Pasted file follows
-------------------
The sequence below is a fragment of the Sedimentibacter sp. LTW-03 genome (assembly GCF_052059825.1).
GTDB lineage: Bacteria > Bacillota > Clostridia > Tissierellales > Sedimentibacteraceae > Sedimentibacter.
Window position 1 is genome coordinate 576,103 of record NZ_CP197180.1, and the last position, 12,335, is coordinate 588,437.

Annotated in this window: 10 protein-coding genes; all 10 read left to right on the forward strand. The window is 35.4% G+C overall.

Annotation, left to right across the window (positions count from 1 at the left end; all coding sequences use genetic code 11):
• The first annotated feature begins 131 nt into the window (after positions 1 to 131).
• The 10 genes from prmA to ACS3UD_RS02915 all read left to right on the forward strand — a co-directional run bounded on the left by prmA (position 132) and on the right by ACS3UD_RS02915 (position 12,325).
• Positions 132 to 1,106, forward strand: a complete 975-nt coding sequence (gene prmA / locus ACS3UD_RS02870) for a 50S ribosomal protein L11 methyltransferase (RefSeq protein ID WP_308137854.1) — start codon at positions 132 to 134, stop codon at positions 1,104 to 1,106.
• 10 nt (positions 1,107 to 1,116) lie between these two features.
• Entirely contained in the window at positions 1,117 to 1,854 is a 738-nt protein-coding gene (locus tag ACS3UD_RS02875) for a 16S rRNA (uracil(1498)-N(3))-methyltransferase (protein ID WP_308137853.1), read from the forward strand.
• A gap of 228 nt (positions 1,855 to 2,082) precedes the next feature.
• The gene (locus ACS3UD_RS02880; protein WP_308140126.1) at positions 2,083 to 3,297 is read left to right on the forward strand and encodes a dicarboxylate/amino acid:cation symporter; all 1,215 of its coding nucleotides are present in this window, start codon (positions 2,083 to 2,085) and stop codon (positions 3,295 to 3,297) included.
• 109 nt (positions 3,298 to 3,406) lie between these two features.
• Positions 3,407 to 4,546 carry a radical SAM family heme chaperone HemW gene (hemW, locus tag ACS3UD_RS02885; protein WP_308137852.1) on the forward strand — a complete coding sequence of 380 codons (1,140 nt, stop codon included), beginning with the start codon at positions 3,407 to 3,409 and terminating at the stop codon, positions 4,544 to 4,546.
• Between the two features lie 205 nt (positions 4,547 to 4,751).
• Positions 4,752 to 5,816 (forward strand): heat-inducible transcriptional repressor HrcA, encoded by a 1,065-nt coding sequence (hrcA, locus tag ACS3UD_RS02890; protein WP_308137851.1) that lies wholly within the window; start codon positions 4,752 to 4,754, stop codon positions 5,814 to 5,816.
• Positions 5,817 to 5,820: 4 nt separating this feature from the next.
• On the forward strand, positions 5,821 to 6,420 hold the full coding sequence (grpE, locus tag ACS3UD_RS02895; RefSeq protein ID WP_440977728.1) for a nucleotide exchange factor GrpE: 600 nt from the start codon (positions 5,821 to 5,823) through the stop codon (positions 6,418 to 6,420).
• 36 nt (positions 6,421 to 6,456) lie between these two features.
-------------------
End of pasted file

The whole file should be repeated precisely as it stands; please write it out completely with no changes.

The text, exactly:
The sequence below is a fragment of the Sedimentibacter sp. LTW-03 genome (assembly GCF_052059825.1).
GTDB lineage: Bacteria > Bacillota > Clostridia > Tissierellales > Sedimentibacteraceae > Sedimentibacter.
Window position 1 is genome coordinate 576,103 of record NZ_CP197180.1, and the last position, 12,335, is coordinate 588,437.

Annotated in this window: 10 protein-coding genes; all 10 read left to right on the forward strand. The window is 35.4% G+C overall.

Annotation, left to right across the window (positions count from 1 at the left end; all coding sequences use genetic code 11):
• The first annotated feature begins 131 nt into the window (after positions 1 to 131).
• The 10 genes from prmA to ACS3UD_RS02915 all read left to right on the forward strand — a co-directional run bounded on the left by prmA (position 132) and on the right by ACS3UD_RS02915 (position 12,325).
• Positions 132 to 1,106, forward strand: a complete 975-nt coding sequence (gene prmA / locus ACS3UD_RS02870) for a 50S ribosomal protein L11 methyltransferase (RefSeq protein ID WP_308137854.1) — start codon at positions 132 to 134, stop codon at positions 1,104 to 1,106.
• 10 nt (positions 1,107 to 1,116) lie between these two features.
• Entirely contained in the window at positions 1,117 to 1,854 is a 738-nt protein-coding gene (locus tag ACS3UD_RS02875) for a 16S rRNA (uracil(1498)-N(3))-methyltransferase (protein ID WP_308137853.1), read from the forward strand.
• A gap of 228 nt (positions 1,855 to 2,082) precedes the next feature.
• The gene (locus ACS3UD_RS02880; protein WP_308140126.1) at positions 2,083 to 3,297 is read left to right on the forward strand and encodes a dicarboxylate/amino acid:cation symporter; all 1,215 of its coding nucleotides are present in this window, start codon (positions 2,083 to 2,085) and stop codon (positions 3,295 to 3,297) included.
• 109 nt (positions 3,298 to 3,406) lie between these two features.
• Positions 3,407 to 4,546 carry a radical SAM family heme chaperone HemW gene (hemW, locus tag ACS3UD_RS02885; protein WP_308137852.1) on the forward strand — a complete coding sequence of 380 codons (1,140 nt, stop codon included), beginning with the start codon at positions 3,407 to 3,409 and terminating at the stop codon, positions 4,544 to 4,546.
• Between the two features lie 205 nt (positions 4,547 to 4,751).
• Positions 4,752 to 5,816 (forward strand): heat-inducible transcriptional repressor HrcA, encoded by a 1,065-nt coding sequence (hrcA, locus tag ACS3UD_RS02890; protein WP_308137851.1) that lies wholly within the window; start codon positions 4,752 to 4,754, stop codon positions 5,814 to 5,816.
• Positions 5,817 to 5,820: 4 nt separating this feature from the next.
• On the forward strand, positions 5,821 to 6,420 hold the full coding sequence (grpE, locus tag ACS3UD_RS02895; RefSeq protein ID WP_440977728.1) for a nucleotide exchange factor GrpE: 600 nt from the start codon (positions 5,821 to 5,823) through the stop codon (positions 6,418 to 6,420).
• 36 nt (positions 6,421 to 6,456) lie between these two features.